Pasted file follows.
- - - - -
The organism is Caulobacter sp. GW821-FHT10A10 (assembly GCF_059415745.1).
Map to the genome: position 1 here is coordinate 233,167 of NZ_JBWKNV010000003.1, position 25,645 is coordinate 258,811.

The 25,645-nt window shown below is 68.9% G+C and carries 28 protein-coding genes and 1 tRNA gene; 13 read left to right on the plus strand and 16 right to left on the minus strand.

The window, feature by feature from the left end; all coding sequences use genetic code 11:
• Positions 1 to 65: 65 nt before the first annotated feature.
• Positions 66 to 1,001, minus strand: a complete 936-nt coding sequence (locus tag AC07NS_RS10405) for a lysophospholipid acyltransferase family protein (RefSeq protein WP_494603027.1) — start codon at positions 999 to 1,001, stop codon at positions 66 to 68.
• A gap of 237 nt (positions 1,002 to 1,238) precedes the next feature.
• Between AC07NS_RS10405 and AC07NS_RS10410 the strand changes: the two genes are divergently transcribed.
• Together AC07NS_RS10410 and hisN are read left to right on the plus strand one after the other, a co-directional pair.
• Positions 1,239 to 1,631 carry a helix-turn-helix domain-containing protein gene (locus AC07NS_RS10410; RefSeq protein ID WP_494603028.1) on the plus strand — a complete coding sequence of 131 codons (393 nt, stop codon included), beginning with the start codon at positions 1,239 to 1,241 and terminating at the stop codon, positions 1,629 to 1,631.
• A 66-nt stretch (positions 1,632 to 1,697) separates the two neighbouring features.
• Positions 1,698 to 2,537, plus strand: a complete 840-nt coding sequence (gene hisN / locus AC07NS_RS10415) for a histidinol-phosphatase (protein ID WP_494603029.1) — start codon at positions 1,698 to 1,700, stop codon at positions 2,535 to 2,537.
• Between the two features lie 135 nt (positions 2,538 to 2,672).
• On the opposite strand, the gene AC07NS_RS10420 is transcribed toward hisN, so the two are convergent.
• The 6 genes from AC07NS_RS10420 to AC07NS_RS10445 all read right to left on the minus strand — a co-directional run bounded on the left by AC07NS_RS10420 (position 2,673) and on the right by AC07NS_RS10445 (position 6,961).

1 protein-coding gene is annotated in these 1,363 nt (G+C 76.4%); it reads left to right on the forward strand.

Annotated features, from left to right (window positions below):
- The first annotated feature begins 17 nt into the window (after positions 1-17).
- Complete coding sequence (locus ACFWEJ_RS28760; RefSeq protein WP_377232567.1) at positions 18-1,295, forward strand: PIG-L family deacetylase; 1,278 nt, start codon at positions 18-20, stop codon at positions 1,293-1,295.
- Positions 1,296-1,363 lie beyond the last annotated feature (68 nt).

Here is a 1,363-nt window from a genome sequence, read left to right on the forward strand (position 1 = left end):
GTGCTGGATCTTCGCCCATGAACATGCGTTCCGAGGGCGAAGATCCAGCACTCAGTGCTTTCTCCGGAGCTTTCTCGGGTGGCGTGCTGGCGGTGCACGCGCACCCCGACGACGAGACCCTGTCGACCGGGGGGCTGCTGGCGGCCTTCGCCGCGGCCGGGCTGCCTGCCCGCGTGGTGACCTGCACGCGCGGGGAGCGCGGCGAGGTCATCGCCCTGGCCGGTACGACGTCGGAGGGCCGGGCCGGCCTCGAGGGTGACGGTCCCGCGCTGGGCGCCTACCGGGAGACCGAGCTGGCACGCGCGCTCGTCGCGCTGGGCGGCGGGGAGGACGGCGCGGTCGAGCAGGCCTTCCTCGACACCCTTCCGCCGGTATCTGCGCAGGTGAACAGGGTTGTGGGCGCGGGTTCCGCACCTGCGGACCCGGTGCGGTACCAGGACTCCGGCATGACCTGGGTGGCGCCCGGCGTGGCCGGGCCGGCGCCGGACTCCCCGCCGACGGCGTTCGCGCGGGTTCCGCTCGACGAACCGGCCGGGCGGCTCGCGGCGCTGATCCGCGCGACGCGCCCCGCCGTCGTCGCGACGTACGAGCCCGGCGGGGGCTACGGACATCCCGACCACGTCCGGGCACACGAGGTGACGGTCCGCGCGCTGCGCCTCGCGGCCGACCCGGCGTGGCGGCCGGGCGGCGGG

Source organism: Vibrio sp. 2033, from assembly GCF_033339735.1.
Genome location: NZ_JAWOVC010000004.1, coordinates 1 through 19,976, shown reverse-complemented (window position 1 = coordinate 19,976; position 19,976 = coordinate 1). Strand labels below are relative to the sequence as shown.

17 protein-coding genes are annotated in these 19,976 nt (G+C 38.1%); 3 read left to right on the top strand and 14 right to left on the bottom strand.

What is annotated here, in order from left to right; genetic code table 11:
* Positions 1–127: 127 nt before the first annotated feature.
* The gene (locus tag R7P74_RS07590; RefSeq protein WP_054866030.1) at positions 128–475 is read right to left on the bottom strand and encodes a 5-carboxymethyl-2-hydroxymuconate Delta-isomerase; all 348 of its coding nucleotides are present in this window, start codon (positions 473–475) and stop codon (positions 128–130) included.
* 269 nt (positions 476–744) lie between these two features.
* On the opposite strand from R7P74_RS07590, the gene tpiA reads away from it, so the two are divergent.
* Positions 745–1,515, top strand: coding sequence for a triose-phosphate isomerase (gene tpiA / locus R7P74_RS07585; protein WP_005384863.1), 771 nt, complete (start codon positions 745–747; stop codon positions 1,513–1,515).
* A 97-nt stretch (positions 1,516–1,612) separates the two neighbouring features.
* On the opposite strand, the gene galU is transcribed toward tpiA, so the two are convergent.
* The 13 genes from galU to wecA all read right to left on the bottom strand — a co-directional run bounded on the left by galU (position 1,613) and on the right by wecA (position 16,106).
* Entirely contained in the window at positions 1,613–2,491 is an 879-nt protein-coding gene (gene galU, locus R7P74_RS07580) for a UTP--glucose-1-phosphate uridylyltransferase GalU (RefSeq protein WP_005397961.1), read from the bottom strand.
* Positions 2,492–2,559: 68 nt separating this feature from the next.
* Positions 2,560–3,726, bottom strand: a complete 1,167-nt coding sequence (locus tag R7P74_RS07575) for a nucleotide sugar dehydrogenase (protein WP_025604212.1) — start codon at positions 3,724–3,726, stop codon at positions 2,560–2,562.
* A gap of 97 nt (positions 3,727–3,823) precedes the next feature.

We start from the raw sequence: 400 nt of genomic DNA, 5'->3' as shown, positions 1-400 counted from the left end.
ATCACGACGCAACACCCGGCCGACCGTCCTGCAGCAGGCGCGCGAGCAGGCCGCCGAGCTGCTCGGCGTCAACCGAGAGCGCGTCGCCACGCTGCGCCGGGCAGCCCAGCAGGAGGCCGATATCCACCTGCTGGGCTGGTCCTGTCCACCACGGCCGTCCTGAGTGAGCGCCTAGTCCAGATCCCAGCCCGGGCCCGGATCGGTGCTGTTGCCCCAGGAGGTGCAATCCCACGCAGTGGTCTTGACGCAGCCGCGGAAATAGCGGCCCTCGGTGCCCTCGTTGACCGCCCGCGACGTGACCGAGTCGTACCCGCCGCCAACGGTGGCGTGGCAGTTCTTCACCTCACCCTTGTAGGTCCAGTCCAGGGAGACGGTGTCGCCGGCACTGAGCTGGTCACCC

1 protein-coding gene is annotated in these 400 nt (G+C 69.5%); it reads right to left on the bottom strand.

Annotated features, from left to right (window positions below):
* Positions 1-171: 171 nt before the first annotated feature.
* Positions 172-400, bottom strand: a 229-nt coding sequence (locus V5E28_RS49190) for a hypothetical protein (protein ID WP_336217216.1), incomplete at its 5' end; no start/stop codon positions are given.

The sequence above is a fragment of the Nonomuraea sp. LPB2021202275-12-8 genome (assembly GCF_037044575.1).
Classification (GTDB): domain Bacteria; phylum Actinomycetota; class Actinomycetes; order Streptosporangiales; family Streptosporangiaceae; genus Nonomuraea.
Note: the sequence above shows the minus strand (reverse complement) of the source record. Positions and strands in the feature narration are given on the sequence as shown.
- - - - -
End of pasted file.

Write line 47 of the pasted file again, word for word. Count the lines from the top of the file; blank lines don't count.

Note: the sequence above shows the minus strand (reverse complement) of the source record. Positions and strands in the feature narration are given on the sequence as shown.